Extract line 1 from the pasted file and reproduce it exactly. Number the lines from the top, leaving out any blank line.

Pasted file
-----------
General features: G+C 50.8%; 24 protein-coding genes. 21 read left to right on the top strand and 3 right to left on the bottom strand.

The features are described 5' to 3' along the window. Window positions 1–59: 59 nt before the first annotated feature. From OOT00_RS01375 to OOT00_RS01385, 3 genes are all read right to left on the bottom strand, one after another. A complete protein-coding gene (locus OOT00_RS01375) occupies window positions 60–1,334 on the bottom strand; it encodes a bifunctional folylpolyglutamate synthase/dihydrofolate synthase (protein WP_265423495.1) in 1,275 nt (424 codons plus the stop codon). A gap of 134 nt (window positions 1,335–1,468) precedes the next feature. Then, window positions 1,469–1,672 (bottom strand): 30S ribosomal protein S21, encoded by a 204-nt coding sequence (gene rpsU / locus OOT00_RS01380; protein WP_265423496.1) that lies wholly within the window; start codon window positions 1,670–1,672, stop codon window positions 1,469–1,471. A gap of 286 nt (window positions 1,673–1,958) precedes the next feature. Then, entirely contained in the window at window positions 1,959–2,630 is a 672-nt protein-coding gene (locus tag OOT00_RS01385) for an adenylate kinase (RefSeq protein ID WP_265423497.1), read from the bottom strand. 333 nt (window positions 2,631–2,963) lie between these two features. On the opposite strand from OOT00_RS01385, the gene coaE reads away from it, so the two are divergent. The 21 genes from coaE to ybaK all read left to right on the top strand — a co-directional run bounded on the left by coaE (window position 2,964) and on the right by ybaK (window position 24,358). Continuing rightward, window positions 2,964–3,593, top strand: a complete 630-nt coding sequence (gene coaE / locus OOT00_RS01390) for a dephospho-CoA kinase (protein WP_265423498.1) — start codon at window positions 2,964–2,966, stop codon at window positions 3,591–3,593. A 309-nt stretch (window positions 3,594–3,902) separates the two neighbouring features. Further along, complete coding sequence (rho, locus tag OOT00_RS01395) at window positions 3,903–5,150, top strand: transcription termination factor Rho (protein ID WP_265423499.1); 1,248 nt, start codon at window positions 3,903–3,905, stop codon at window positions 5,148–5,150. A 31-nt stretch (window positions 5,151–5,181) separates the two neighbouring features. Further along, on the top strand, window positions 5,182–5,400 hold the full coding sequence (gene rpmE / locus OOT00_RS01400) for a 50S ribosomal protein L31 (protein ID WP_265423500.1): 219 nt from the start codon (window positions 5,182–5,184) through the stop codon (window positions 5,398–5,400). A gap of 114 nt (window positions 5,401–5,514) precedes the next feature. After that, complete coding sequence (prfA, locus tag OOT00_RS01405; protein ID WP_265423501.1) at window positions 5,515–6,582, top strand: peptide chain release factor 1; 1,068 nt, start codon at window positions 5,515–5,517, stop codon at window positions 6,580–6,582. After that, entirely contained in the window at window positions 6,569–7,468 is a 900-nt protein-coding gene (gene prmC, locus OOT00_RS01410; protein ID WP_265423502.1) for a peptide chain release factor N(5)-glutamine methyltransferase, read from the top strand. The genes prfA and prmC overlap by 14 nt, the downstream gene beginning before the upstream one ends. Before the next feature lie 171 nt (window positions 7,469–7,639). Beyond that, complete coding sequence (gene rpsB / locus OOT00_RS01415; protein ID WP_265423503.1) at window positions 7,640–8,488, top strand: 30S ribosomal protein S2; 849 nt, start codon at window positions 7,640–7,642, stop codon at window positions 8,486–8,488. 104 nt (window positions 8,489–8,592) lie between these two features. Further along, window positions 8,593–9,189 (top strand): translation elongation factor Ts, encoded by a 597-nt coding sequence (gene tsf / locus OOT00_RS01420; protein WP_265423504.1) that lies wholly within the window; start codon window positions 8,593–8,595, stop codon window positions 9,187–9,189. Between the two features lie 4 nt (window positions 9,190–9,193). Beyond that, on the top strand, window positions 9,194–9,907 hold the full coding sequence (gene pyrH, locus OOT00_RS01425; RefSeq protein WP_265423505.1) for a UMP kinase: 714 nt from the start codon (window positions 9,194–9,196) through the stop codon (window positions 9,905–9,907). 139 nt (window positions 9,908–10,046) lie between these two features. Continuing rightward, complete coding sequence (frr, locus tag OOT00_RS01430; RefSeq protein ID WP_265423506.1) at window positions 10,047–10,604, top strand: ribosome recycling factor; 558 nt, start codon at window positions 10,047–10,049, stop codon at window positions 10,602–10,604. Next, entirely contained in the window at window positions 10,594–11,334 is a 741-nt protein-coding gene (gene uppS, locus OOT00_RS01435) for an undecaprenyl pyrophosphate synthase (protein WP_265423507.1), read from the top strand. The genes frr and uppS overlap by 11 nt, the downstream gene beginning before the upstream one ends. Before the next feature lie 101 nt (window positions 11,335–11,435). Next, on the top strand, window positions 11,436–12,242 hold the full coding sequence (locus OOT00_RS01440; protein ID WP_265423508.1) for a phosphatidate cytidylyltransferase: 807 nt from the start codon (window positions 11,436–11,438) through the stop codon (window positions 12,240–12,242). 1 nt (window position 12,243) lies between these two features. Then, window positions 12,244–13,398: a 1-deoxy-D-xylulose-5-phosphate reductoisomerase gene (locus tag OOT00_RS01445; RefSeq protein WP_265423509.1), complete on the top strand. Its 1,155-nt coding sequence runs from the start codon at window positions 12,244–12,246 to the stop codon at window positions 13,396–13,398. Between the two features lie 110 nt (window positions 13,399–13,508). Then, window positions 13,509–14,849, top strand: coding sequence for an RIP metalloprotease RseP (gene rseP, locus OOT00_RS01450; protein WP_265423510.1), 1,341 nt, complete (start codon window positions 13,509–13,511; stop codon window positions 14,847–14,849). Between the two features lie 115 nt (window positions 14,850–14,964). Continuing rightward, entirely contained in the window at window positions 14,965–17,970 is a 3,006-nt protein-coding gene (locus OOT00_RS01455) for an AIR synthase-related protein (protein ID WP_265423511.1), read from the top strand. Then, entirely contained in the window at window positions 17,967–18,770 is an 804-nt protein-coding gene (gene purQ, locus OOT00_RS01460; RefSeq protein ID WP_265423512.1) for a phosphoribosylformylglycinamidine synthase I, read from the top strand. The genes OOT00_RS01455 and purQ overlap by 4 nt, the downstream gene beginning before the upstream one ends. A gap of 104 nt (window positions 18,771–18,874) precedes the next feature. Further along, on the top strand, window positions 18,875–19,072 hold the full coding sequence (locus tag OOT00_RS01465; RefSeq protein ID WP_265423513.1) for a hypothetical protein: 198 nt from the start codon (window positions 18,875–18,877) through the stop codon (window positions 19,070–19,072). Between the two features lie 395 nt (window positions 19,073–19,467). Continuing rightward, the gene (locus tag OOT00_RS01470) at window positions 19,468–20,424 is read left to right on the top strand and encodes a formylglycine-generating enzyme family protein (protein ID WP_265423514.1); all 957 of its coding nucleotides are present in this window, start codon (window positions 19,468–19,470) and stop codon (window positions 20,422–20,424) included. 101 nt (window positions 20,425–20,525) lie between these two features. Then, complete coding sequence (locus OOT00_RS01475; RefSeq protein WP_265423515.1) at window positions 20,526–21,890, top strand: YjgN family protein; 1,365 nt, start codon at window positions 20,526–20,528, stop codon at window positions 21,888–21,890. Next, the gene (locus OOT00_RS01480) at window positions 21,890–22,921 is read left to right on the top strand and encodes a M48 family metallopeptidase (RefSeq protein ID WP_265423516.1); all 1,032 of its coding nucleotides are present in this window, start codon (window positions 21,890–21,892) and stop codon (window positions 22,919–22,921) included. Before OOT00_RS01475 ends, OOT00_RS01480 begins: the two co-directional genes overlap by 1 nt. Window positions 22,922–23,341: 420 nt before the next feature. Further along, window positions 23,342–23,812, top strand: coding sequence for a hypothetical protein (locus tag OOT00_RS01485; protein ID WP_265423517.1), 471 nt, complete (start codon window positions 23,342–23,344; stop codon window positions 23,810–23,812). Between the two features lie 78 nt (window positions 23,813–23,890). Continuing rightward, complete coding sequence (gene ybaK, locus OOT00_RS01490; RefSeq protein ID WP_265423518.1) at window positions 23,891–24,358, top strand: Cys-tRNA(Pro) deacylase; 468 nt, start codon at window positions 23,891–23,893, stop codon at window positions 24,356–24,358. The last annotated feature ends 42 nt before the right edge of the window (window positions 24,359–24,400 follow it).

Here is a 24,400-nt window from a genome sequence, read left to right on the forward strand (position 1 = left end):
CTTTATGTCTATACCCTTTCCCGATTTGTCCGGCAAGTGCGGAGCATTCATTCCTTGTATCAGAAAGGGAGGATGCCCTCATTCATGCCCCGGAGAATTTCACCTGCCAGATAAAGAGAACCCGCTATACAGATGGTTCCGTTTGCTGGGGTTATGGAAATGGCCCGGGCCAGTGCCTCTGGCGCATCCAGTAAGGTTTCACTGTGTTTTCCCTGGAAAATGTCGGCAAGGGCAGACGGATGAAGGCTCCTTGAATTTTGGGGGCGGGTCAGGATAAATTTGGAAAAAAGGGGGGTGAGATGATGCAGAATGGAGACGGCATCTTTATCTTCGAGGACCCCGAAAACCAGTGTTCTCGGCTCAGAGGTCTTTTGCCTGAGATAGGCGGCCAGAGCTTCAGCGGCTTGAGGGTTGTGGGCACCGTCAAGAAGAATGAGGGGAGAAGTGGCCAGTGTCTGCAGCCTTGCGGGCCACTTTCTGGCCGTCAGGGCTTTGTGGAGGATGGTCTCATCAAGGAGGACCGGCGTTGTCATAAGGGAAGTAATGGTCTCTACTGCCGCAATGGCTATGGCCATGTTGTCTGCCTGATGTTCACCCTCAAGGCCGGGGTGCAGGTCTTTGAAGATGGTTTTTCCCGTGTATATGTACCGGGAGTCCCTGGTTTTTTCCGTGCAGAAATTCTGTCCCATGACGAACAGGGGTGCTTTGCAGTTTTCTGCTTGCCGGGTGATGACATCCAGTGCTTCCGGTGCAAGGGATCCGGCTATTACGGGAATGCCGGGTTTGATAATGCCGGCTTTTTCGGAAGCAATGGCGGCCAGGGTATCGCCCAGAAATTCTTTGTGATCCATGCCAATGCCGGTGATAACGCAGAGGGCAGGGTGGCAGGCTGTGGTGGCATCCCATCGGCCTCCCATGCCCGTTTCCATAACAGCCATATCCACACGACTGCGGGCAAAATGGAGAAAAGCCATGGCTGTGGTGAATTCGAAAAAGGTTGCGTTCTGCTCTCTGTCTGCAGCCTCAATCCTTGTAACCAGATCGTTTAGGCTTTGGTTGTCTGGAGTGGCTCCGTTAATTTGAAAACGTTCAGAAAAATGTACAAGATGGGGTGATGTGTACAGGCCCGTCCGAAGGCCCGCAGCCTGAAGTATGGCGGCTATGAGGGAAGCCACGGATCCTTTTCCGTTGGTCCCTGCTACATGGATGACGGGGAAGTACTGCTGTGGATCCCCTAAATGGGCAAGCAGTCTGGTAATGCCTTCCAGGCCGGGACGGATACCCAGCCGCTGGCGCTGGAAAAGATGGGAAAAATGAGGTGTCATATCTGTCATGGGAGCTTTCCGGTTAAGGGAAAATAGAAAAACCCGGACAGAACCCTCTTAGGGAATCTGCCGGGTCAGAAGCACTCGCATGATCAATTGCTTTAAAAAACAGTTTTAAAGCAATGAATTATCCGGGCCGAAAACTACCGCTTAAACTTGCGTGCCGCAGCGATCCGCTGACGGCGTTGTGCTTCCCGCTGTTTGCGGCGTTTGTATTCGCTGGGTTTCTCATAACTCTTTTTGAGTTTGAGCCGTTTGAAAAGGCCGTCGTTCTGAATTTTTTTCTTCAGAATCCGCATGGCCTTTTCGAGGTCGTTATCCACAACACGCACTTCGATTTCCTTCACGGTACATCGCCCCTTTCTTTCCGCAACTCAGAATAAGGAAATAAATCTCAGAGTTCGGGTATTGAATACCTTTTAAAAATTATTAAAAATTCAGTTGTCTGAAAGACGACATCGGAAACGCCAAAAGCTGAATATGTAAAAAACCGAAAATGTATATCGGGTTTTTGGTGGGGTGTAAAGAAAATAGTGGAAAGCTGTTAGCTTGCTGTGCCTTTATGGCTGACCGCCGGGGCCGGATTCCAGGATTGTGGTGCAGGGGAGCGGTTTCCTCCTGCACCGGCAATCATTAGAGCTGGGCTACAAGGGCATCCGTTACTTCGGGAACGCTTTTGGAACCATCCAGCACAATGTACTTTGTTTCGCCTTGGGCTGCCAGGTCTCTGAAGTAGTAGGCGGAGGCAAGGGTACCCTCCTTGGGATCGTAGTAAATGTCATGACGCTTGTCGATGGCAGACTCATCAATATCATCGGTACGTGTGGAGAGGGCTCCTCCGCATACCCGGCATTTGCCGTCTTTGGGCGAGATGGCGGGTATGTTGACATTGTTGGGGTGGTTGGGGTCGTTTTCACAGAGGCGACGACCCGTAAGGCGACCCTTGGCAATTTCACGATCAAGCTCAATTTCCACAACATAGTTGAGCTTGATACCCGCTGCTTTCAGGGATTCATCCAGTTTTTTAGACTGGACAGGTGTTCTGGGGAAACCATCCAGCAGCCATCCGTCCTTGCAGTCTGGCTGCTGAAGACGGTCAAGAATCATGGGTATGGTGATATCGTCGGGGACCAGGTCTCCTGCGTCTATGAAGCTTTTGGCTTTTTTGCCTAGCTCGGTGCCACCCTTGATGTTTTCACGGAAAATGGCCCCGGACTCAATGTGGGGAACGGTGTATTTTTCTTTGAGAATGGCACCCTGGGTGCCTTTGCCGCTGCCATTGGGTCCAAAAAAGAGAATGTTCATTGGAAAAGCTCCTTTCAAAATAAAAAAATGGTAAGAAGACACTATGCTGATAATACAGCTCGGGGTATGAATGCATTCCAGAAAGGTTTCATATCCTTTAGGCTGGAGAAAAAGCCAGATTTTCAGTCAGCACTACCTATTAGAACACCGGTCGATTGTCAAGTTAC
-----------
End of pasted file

General features: G+C 50.8%; 24 protein-coding genes. 21 read left to right on the top strand and 3 right to left on the bottom strand.